The future of broadcasting is in Faafoi’s hands (which might not be as fumble-free as CEOs decided last year)

Back  in  September,  when reporting  its annual assessment  of  what it calls  “Mood  of  the  Boardroom”,  the New Zealand Herald featured  an article on how  CEOs ranked  Cabinet  ministers on  performance.

Lo and behold,  17th-ranked  Kris  Faafoi  emerged   as  the minister  who  most  impressed  “top  chief  executives”.

The   report    quoted   a  “leading  banker”  (who  sensibly  remained anonymous)  as   saying the

“ … unsung performers of this  Cabinet   are  David Parker and  Kris Faafoi.  Both have  reached out to the business  community to  genuinely ask for  our  views and  listened. They also put  government policies  in their  areas  into perspective”.

 Point  of  Order   can only wonder   whether   those   top  CEOs   are still clinging to the  view  they  expressed  last  September  that   Faafoi  is  a  “safe  pair of hands”.

After  months of speculation  on the future of  Radio  NZ  and TVNZ  and the prospect these organisations might be merged to  form  a new public media  entity, Faafoi  (as  Minister of Broadcasting, Communications and Digital Media) announced work will begin on a business case to assess the viability of  that new public media entity.

Only  once the  business  case is   completed, maybe  by  June or  July, will   Cabinet    make  a final decision about the future of RNZ and TVNZ.

Given  the  country then be  about  to embark on  an election campaign,  Point of Order reckons  the  chance   of  Cabinet signing  off then  on  a   new public  media  entity  are  virtually zero.

Yet  as  Faafoi admits,  NZ’s   media sector, both public and private, is facing unprecedented challenges with competition from the likes of Google and Facebook, declining revenue shares, and changes in when and how audiences access their information and entertainment.

TV3  is  up  for   sale   and  private-sector  media  companies  like  NZME  and  Stuff    are struggling  to  survive.   And  it  was  Faafoi  as  Commerce  Minister    who  accepted the  Commerce Commission’s ruling  against  a  merger of  NZME  and Stuff —a  merger  which  most  authorities in  the media  business  believe is  essential for   their survival.

So  when  Faafoi  spouts  about  the  government’s  need  to ensure New Zealanders have a strong independent public media service for decades to come, shouldn’t  he  be  applying the greatest  urgency  to resolving the issue?

The difficulty, Point of  Order  suspects,  is that Faafoi   has  no idea  of  what  a  new public media  entity   would and/or should look  like.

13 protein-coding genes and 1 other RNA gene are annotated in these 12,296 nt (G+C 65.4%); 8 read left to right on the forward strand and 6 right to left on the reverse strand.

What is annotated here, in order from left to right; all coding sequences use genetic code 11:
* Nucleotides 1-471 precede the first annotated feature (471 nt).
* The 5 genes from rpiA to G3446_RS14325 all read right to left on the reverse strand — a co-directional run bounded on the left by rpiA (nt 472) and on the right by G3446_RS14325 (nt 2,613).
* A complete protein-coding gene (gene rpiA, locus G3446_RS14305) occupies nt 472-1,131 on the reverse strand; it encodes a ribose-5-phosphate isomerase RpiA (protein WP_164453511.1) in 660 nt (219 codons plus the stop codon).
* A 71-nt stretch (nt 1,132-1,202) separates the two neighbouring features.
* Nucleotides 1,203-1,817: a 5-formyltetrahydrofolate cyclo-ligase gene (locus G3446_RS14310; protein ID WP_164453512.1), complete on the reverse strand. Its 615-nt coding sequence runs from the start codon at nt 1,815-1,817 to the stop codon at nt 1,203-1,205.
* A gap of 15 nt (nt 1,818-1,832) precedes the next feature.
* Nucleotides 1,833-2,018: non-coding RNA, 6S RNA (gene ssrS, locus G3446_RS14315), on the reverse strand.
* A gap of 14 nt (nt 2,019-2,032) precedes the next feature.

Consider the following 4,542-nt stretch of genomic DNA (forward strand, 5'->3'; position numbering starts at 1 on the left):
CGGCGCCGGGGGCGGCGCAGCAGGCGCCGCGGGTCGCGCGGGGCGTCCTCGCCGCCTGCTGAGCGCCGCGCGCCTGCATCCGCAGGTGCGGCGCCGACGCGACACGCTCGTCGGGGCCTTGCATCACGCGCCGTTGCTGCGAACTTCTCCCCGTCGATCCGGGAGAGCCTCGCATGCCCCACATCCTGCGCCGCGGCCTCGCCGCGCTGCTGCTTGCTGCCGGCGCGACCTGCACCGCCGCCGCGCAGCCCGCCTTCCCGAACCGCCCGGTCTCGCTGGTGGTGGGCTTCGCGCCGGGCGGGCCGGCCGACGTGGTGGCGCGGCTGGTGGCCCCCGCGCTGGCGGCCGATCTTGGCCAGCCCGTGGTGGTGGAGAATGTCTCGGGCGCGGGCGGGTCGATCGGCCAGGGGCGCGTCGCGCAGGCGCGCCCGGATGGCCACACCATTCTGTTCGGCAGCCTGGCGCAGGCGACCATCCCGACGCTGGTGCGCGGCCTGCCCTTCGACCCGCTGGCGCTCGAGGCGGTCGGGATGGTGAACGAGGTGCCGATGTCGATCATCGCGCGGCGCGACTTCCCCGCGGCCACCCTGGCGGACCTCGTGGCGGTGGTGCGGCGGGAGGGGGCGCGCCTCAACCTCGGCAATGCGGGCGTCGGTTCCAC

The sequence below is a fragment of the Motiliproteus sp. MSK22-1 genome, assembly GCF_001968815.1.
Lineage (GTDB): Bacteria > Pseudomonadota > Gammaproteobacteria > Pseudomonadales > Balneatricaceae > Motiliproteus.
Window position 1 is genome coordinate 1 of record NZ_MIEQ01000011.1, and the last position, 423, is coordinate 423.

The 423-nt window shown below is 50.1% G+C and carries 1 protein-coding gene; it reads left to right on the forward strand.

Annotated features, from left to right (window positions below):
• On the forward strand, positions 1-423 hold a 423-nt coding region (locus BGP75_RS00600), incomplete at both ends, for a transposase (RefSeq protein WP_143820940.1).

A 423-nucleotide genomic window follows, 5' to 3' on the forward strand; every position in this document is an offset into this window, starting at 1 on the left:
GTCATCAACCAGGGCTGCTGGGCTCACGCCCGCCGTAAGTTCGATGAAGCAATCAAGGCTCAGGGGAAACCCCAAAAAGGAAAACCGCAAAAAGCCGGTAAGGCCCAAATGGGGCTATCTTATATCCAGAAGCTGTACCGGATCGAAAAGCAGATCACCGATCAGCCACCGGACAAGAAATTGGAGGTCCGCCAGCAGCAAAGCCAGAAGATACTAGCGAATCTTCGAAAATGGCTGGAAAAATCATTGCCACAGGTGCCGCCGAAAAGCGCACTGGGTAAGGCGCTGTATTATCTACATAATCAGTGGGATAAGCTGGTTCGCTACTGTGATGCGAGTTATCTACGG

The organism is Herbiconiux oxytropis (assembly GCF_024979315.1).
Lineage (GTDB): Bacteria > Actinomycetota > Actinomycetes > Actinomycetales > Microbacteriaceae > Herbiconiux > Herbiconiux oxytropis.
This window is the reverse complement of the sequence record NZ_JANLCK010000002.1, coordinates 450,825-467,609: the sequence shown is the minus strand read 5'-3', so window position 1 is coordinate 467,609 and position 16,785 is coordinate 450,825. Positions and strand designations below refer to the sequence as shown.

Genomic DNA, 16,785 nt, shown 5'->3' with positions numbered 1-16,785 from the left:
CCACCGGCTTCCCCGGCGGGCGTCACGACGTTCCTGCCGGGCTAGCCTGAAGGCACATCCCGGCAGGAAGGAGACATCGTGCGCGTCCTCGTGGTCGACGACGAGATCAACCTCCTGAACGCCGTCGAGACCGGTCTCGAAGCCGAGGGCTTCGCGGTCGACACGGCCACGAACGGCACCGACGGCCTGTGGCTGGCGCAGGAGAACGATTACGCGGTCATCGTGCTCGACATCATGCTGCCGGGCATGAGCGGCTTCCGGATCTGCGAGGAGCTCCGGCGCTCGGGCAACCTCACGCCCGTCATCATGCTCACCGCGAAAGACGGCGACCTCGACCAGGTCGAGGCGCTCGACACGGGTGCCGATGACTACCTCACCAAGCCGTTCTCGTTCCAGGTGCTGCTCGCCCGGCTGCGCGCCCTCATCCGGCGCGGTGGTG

Trying to  merge  Radio NZ,  which relies  on  government money for  funding, with the  commercial  operations  of   TVNZ    would be a demanding challenge.

Faafoi  concedes   the viability  of  both Radio NZ  and  TVNZ  are  at risk,  and  some  authorities   believe  TVNZ –  once  a  cash cow for the  government – is  beginning to  head in the same  direction  as  its  privately  owned  rival.

Anybody  in the  media  business  has been  aware   for some years  of   how  the  commercial operations of  locally owned  media  outlets have nose-dived.

So    would those  “top CEOs”  still  think   Faafoi  is  the  “safe pair of hands”    they  believed he was last  September (when maybe they all had  a  great  lunch  together)?   But we wonder about the quality of the CEOs who made that judgement and would like to think the very best of our top CEOs  were hard  at  it  in their own business,  rather than flannelling  about    ministerial performance.

There’ll  be   some    who might think  Faafoi is  politically  astute   in  ensuring   that a  decision is  left   until  after the election.  By  then he   might not be  Minister of  Broadcasting

So will   Cabinet    make  a final decision about the future of RNZ and TVNZ once the business case is completed?

The chances  of  establishing the best way of providing NZers with a range of trusted news, information, and entertainment hangs in the air.

It is all  very well  spruiking  the  need for any new public entity  to have the flexibility and the strength to meet future change and challenges  —  but  what  if   PwC, entrusted with  coming up with the business  case  for  a new publicly funded media  outlet,  frames a  hefty  bill  for the taxpayer  in  funding   an independent multiple-platform, multi-media operation?

Faced  with that  kind of   political headache,  Faafoi  has  decided  it   would be a  good idea    not to  worry   voters in the  Mana  electorate  in September. Instead  he has  chosen to   go on  the party  list.

 

3 thoughts on “The future of broadcasting is in Faafoi’s hands (which might not be as fumble-free as CEOs decided last year)

  1. Faafoi is useless; I have never rated him. The only reason he got the Broadcasting Ministerial position is because he is a former television presenter. In my opinion, he was a mediocre television news reader with a patchy grasp of the English language who frequently used the wrong words and mispronounced others. He looked good early in his tenure, according to some, because he did nothing. Now, like most of the cabinet members, when he is asked to perform he is not up to it.

    Like

  2. If these so-called broadcasters stopped insulting their audiences intelligence actually provided quality balanced news journalism without some much infantile programming they wouldn’t be in such a dire position.

    Liked by 1 person

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